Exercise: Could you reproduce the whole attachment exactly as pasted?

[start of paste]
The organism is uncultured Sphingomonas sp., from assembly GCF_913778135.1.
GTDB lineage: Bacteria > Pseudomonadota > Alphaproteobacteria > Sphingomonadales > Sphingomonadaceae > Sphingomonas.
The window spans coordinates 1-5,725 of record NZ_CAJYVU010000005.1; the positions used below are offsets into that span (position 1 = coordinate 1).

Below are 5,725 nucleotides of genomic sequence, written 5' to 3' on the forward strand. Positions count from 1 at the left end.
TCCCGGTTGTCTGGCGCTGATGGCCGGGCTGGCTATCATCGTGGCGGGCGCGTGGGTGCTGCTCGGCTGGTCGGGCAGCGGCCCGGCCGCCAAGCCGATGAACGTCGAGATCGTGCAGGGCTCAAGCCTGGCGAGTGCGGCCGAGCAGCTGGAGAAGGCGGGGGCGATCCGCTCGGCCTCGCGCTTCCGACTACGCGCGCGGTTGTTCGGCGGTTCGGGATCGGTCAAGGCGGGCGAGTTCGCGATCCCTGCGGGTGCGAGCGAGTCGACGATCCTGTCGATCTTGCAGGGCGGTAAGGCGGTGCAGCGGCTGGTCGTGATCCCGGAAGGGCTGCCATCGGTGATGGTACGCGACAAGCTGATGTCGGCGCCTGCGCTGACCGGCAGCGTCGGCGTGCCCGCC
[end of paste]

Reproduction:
The organism is uncultured Sphingomonas sp., from assembly GCF_913778135.1.
GTDB lineage: Bacteria > Pseudomonadota > Alphaproteobacteria > Sphingomonadales > Sphingomonadaceae > Sphingomonas.
The window spans coordinates 1-5,725 of record NZ_CAJYVU010000005.1; the positions used below are offsets into that span (position 1 = coordinate 1).

Below are 5,725 nucleotides of genomic sequence, written 5' to 3' on the forward strand. Positions count from 1 at the left end.
TCCCGGTTGTCTGGCGCTGATGGCCGGGCTGGCTATCATCGTGGCGGGCGCGTGGGTGCTGCTCGGCTGGTCGGGCAGCGGCCCGGCCGCCAAGCCGATGAACGTCGAGATCGTGCAGGGCTCAAGCCTGGCGAGTGCGGCCGAGCAGCTGGAGAAGGCGGGGGCGATCCGCTCGGCCTCGCGCTTCCGACTACGCGCGCGGTTGTTCGGCGGTTCGGGATCGGTCAAGGCGGGCGAGTTCGCGATCCCTGCGGGTGCGAGCGAGTCGACGATCCTGTCGATCTTGCAGGGCGGTAAGGCGGTGCAGCGGCTGGTCGTGATCCCGGAAGGGCTGCCATCGGTGATGGTACGCGACAAGCTGATGTCGGCGCCTGCGCTGACCGGCAGCGTCGGCGTGCCCGCC